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Realtor Trish Bongard Godfrey advises first-timers to plan for unexpected problems. ‘You don’t always have the earnings you expect, or interest rates can go up.’

Chris Young/The Globe and Mail

The first time can be scary, but it doesn't need to be if you take the right precautions.

While that's true for just about everything, it certainly applies to first-time homebuyers taking out a mortgage.

Even for experienced buyers, it takes careful thought and planning to choose where to go for a mortgage and how to choose the right terms. For first-timers there's the added edge of not always knowing what to expect.

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"You should know what you're getting into and what you can realistically afford," says Trish Bongard Godfrey, a Toronto-based real estate agent at Chestnut Park Real Estate Ltd.

While acquiring a mortgage will usually be one of the biggest decisions in people's lives, first-time buyers can make it easier if they follow a few time-honoured steps.

"Don't overextend if you don't have to," Ms. Bongard Godfrey says.

"There's a school of thought that says, take the biggest mortgage and the biggest house as you can. But sometimes things go wrong in life. You don't always have the earnings you expect, or interest rates can go up. It's good to have a bit of cushion."

One of the biggest hurdles is determining how much of a down payment you can scrape together, says Wade Stayzer, vice-president of sales and service at Meridian Credit Union in St. Catharines, Ont.

"It's a key principle to be realistic about what you can afford, not just today but later," he says. "It's really a matter of looking at your personal circumstances, not just walking in and asking how much you qualify for. Otherwise you'll get an amount, but you might not be able to furnish your home or go out on weekends."

The higher the down payment, the easier it will be to handle the mortgage payments. Buyers in Canada should typically expect to put at least 5 per cent of the purchase price down; they'll probably also be looking to pay for mortgage loan insurance.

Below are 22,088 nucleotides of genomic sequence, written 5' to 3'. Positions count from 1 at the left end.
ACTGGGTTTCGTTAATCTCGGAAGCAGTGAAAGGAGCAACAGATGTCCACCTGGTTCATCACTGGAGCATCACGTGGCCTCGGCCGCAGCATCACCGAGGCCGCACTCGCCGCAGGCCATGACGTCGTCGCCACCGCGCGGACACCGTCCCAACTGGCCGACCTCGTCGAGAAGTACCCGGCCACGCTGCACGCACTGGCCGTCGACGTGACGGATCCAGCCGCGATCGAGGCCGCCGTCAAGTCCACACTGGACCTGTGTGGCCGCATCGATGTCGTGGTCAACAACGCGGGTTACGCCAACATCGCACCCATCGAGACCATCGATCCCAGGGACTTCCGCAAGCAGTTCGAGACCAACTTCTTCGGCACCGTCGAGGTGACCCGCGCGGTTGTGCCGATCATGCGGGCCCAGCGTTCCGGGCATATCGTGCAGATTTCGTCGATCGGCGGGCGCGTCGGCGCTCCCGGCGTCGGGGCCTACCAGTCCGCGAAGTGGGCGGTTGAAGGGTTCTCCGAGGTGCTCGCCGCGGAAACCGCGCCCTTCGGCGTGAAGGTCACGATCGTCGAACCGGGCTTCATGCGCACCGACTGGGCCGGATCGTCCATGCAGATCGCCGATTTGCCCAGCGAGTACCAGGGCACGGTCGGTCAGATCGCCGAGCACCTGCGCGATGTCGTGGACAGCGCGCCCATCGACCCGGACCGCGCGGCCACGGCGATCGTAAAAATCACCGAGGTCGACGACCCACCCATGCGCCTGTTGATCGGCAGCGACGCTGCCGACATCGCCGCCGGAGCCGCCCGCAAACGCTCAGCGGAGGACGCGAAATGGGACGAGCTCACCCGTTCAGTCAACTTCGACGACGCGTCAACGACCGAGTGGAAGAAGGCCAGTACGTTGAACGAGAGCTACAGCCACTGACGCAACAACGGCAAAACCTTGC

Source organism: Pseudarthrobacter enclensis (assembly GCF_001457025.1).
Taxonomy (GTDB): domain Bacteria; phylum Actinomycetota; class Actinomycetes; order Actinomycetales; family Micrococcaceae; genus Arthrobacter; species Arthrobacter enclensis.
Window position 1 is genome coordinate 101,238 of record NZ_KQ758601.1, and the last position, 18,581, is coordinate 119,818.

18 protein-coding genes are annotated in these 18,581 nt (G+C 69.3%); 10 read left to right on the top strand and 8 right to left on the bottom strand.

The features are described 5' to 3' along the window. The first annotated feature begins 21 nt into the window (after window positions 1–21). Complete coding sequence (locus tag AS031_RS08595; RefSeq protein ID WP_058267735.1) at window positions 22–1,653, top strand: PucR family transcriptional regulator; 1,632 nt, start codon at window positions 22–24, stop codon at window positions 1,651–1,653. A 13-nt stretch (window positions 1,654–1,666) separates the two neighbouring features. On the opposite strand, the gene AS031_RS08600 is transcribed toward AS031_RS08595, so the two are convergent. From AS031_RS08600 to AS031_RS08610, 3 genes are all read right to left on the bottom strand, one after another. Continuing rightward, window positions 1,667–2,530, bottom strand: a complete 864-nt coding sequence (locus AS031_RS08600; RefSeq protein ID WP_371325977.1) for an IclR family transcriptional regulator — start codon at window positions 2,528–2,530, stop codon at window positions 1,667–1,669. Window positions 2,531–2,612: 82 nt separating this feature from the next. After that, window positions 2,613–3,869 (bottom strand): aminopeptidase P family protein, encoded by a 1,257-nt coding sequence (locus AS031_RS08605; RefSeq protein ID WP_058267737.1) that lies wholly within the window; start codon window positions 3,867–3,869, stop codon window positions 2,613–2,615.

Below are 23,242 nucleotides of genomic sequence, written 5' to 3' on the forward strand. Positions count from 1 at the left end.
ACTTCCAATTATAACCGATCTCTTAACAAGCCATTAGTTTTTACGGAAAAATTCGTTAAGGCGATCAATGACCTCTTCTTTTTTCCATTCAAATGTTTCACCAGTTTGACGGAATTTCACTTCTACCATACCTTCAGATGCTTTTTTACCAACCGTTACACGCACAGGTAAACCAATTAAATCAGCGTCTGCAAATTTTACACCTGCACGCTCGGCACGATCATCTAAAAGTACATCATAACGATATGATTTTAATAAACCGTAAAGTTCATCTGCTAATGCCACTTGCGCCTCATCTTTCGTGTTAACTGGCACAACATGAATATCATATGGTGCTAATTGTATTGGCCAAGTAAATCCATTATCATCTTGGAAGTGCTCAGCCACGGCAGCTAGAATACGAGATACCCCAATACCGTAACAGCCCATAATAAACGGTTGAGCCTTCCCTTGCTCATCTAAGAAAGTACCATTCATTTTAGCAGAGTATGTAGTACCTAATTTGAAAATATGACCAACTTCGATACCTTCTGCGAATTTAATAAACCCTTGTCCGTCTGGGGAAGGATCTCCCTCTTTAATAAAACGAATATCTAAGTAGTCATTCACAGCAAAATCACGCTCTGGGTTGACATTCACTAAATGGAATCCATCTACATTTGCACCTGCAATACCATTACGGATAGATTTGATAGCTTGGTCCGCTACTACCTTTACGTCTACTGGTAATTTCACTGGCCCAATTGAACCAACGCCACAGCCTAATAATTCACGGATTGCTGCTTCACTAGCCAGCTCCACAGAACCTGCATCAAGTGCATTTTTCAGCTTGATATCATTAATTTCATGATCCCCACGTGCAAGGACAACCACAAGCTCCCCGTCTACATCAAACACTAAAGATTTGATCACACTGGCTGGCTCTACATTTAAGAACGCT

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Canada Mortgage and Housing Corp. insurance is available for purchasers who buy properties costing less than $500,000 with a 5-per-cent down payment. For buyers of houses up to $1-million, purchasers have to put down 10 per cent of the amount above the first $500,000, and CMHC insurance is not available for properties costing more than $1-million.

First-time buyers should also understand that while mortgage insurance protects them against default, it's not the same as mortgage life insurance, which guarantees that if you die the mortgage won't be a burden to your estate.

Establishing a personal relationship with an expert, either a mortgage broker or a financial adviser, is especially important for first-timers, Mr. Stayzer says.

"Build a conversation. It's exactly the kind of conversation that you can't have over the Internet," he says.

"Whoever you're working with, whether it's a mortgage broker or a financial professional, it's important to listen to the advice. That's what you're engaging them for," he adds.

Ms. Bongard Godfrey and Mr. Stayzer agree that it's also essential for first-time buyers to get preapproved for a mortgage amount before they go house hunting. It's not only a necessary step before putting in an offer, it helps buyers remain realistic in hot and heavy housing markets such as those in Toronto and Vancouver, where the average price of a detached home is in the $1-million neighbourhood.

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"You need to be prepared for extra costs beyond the mortgage. Sometimes a house looks expensive but it's not, and then it turns out to be expensive. People refer to HGTV syndrome," Ms. Bongard Godfrey says.

Extra costs can include unforeseen repairs and maintenance and, in some provinces and municipalities, land transfer taxes, which can't be included in the amount you borrow for a mortgage.

First-time buyers do get some benefits. The federal government offers a first-time home buyers' tax credit, and it allows first-timers to borrow up to $25,000 from their registered retirement savings plans for a home, though repayment to the plan must begin in the second year after the funds were withdrawn.

Mr. Stayer says first-time buyers should also contemplate what might happen to interest rates.

"Look at what happens if in five years your mortgage rate is 1 to 2 [percentage points] higher. Will you still be able to afford that?"

Mortgages from different lenders may come with great rates or sound exactly the same as competitors' offerings, but they can't always be compared like apples to apples, Mr. Stayer says.

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"If you have options, check: Do both have the same prepayment privileges? What's it going to cost you to get out of your mortgage if you decide to move?"

Other details to look at are whether the mortgage you're being offered has hidden service charges or is completely closed, locking you into its terms until it matures.

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